Sales professionals are searching for better career payoffs in 2005. One half of sales professionals expect to have a new job by the end of the year, and 36 percent say their job prospects have already improved in the last six months, according to a recent CareerBuilder.com survey. The survey, "2005 Outlook: Sales Workers," was conducted from November 22, 2004 to December 2, 2004 and included more than 150 sales professionals.
The top two factors motivating sales professionals to jump ship fall under compensation and career progress. Sixty percent of sales professionals say they did not receive a raise in 2004 and 19 percent report being overlooked for a promotion. It is not surprising that 46 percent state their paychecks are too light and one-third feel opportunities to move up the company ladder are not adequate.
"The number of sales jobs on CareerBuilder.com nearly doubled year over year in 2004 to more than 70,000 as companies invested back into growing their businesses," said Mary Delaney, Chief Sales Officer for CareerBuilder.com. "Sales people -- especially top performers -- know they're in demand and are less apt to stay if they can get a better deal somewhere else. CareerBuilder.com sees more than 2 million job searches in sales every month."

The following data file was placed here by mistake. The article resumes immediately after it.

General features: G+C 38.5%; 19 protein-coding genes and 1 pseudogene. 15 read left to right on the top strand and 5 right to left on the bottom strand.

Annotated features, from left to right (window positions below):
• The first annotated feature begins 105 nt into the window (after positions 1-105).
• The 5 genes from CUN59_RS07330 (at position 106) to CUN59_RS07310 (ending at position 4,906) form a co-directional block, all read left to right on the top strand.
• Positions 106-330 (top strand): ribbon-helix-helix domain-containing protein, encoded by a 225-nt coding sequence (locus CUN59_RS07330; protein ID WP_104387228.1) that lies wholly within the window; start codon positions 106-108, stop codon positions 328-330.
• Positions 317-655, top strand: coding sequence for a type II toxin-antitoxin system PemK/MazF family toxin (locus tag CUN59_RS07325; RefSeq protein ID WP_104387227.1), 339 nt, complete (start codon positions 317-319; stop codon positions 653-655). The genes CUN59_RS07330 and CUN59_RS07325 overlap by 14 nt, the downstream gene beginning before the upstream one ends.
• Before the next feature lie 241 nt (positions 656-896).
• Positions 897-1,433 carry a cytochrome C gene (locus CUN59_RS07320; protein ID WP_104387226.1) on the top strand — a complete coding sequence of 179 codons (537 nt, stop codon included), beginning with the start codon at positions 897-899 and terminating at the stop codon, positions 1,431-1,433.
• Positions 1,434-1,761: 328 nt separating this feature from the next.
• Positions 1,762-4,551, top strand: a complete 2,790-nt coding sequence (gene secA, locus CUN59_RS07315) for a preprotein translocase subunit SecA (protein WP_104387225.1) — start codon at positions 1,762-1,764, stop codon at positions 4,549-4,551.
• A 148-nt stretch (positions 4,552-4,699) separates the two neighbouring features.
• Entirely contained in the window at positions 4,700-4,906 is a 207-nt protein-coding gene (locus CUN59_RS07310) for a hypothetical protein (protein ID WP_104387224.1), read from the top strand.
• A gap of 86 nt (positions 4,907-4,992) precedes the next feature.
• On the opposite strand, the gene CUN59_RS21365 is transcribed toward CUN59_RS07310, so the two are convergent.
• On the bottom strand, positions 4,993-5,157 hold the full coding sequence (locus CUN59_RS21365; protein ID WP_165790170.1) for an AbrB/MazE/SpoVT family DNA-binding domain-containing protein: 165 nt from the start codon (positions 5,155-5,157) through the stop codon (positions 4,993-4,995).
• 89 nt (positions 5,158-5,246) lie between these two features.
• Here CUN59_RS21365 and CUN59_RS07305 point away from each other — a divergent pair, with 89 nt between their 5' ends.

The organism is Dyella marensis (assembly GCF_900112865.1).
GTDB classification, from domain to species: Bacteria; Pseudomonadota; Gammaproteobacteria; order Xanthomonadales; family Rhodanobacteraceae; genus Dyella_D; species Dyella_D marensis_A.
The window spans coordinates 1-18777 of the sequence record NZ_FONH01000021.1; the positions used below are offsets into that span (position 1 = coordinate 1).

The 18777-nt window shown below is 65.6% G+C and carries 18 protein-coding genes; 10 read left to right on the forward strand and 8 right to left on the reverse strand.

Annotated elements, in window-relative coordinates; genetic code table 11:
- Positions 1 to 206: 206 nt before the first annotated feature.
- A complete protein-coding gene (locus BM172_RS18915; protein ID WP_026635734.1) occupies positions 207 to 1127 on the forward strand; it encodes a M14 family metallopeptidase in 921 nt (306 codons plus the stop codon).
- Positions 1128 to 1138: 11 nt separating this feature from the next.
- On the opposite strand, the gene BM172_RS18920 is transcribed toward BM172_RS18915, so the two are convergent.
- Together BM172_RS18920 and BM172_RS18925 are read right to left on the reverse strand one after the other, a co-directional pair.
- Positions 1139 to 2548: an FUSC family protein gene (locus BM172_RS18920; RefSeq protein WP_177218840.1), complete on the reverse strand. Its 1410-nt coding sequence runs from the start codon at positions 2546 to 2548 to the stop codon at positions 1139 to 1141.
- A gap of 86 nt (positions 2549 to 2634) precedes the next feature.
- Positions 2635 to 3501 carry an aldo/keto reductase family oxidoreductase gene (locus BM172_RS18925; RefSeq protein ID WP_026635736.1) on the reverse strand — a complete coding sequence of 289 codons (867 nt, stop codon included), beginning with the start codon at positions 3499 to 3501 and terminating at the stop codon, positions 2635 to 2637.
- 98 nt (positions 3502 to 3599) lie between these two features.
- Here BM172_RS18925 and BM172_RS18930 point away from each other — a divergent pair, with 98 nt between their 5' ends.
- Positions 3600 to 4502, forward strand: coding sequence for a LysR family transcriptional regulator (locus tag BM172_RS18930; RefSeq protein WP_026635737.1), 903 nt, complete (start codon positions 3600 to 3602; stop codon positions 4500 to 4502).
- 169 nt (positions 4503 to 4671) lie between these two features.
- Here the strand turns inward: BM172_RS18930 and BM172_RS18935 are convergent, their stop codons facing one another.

In their quest for a new position, sales professionals value the stability of an organization, its business ethics, and its reputation for fairness. Stability is key for sales professionals, especially considering that more than half say they endure a slight to constant threat of a layoff at their current jobs.
The relationships sales professionals have with their corporate leaders and direct supervisors are critical in shaping a positive, motivating work experience. Thirty-five percent of sales workers are dissatisfied with the performance of their corporate leaders and 33 percent feel their supervisors are ineffective.
"It's crucial for businesses to have sales people who feel secure and enthusiastic about their jobs, since these people work in a company's front line and deal directly with customers," Delaney said. "Forty-four percent of sales professionals say they do not look forward to coming to work. This can have serious consequences for their employers as unenthusiastic sales people bring in less new and repeat business."
For more information about CareerBuilder.com's surveys, visit http://www.careerbuilder.com/Share/AboutUs/pr.
About the Survey
The new CareerBuilder.com survey, "2005 Outlook: Sales Workers," was conducted from November 22, 2004 to December 2, 2004 of more than 150 sales professionals. To collect data for the survey, CareerBuilder.com commissioned SurveySite to use an e-mail methodology whereby individuals who are members of SurveySite Web Panel were randomly selected and approached by e-mail invitation to participate in the online survey. The results of this survey are accurate within +/-7.56 percentage points (19 times out of 20).
CareerBuilder.com is the nation's leading online job network with more than 15 million unique visitors and over 600,000 jobs. Owned by Gannett Co., Inc.
Media Contact: CareerBuilder.com Jennifer Sullivan (773) 527-1164
CONTACT: Jennifer Sullivan of CareerBuilder.com, +1-773-527-1164,